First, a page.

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Grow! by Paul Martin

Posts Tagged 'Digital Media'

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Facebook ‘Likes’ Assemble Your Customers and Donors

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What sounds like middle-school gossip can mean more frequent customers and more loyal donors to marketers.  Soon, Facebook will permit marketers to mix their ad messages with users’ regular news feed. So, your Facebook news feed will show your friends’ regular posts and ad messages will be interspersed.  This could be very good for marketers.  After all, more than half of Facebook viewing is from a mobile device and the layout just doesn’t have room for the right sidebar ad area. But there’s a catch: the user must ‘Like’ the marketer’s page for the ad messages to appear in the flow of the news feed. The new features are called “Premium on Facebook” and could be a great opportunity for marketers and non-profit organizations: During a fundraiser, listener-supported radio stations can buy a place in the news feed of those who ‘Like’ the station At the end of the year, a non-profit can make a specific offer through the news feed ...

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Help your partners—even with Facebook?

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"No one wants to buy radio anymore, so we're selling Facebook," said the radio station manager. I've known him for a long time and seen him as a strong manager of both commercial and non-commercial stations. He is now at a non-commercial station and talked about the great difficulty his Business Development Representatives are having with getting appointments today. He said his business development representatives are now opening conversations with prospects by saying, "How's Facebook working for your business?" The rep probes to hear what the prospect's desire for his Facebook marketing. Most businesspeople are discovering that Facebook marketing is not as easy as what they read in the press and they become dissatisfied. The rep keeps discovering more about the business prospect by asking more questions. The rep makes it clear that he is more interested in hearing about the prospect's business than telling them about the work he does at the radio station. When the prospect asks about the rep's work, he say ...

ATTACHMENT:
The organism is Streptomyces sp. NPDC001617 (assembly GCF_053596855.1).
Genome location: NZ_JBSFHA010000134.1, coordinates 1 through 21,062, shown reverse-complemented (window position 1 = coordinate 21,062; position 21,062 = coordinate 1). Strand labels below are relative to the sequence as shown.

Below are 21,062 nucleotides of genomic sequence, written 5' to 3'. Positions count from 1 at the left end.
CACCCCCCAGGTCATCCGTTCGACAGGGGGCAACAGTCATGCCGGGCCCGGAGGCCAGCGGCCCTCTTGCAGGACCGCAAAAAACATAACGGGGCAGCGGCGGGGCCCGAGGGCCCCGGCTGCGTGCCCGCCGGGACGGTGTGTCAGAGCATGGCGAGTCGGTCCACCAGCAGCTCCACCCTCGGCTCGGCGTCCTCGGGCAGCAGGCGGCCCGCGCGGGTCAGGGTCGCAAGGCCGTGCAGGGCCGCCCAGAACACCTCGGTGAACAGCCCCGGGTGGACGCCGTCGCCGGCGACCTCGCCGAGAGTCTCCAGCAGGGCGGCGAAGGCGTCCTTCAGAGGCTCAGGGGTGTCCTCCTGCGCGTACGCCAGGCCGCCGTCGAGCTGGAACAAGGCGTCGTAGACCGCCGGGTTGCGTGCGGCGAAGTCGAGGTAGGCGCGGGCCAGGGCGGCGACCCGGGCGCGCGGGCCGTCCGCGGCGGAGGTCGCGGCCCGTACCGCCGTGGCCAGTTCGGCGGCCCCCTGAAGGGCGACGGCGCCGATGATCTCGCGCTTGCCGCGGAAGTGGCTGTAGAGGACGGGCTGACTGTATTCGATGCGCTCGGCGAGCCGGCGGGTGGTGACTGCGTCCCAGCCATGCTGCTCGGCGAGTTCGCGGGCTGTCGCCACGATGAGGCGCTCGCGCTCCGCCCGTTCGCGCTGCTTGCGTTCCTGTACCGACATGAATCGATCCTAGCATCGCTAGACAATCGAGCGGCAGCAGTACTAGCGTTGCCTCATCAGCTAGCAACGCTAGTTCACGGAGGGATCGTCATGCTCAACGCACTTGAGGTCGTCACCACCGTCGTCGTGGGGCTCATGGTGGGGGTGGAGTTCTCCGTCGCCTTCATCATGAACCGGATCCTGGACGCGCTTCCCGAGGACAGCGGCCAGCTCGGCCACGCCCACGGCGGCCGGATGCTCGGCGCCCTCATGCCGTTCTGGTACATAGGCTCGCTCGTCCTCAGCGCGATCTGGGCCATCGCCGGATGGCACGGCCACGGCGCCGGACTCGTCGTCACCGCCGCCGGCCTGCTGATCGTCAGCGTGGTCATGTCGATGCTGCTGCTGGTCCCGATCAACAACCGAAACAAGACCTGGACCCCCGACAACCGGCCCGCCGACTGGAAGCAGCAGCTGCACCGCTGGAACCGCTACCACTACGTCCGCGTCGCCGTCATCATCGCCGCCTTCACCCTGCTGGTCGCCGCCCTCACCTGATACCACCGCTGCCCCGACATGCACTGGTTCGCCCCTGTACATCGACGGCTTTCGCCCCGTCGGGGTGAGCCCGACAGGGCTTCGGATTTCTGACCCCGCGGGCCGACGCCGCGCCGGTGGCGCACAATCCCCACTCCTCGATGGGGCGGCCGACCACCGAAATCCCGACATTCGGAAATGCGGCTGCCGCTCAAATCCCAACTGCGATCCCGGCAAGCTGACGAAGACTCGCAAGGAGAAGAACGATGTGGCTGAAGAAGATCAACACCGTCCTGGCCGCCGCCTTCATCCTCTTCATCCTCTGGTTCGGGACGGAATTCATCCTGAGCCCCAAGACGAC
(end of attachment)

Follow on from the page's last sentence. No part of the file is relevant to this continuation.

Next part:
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Internet 2.0 - The Growth Gameplan in a Tough Economy

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John Chambers runs the Internet. His work touches almost everything on the Internet.  He has a presence in almost every cranny of the Internet.  From the router than runs the broadband connection in your home to the network switches, gateways and such that run businesses and telecommunications networks, Chambers' company is driving today's Internet. And John Chambers has no intention of slowing down the progress of the company he leads--Cisco.  He envisions the Internet 2.0 where real-time video replaces the ubiquity of today's text-based world. The economic downturn doesn't dissuade him from his vision.  Chambers looked at the history of economic cycles, the tech industry and his company in devising a gameplan.  The Wall Street Journal, in a interview with Chambers, outlined the four pillars of his gameplan for a tough economy: Be realistic.  Gauge how many challenges are created by the economy and how many are self-inflicted Assess your situat ...

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Pogo Stick Stability and New Media Innovation